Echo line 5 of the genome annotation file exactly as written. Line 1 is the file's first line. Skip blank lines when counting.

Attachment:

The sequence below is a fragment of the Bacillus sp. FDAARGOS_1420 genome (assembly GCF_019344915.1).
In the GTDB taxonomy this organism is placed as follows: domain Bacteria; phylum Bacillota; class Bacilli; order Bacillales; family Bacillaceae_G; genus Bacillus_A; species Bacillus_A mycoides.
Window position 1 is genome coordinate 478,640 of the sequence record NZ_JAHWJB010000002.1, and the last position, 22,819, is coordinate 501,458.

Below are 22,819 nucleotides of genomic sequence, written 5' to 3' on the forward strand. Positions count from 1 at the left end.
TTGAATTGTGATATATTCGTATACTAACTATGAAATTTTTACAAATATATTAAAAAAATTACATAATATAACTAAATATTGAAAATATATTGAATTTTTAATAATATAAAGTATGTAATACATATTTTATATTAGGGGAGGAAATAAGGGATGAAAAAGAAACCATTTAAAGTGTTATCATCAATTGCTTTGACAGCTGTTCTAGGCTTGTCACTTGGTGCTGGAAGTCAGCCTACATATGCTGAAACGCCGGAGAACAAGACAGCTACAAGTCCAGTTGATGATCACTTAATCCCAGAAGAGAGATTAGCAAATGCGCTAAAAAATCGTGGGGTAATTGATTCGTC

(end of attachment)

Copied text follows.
TTGAATTGTGATATATTCGTATACTAACTATGAAATTTTTACAAATATATTAAAAAAATTACATAATATAACTAAATATTGAAAATATATTGAATTTTTAATAATATAAAGTATGTAATACATATTTTATATTAGGGGAGGAAATAAGGGATGAAAAAGAAACCATTTAAAGTGTTATCATCAATTGCTTTGACAGCTGTTCTAGGCTTGTCACTTGGTGCTGGAAGTCAGCCTACATATGCTGAAACGCCGGAGAACAAGACAGCTACAAGTCCAGTTGATGATCACTTAATCCCAGAAGAGAGATTAGCAAATGCGCTAAAAAATCGTGGGGTAATTGATTCGTC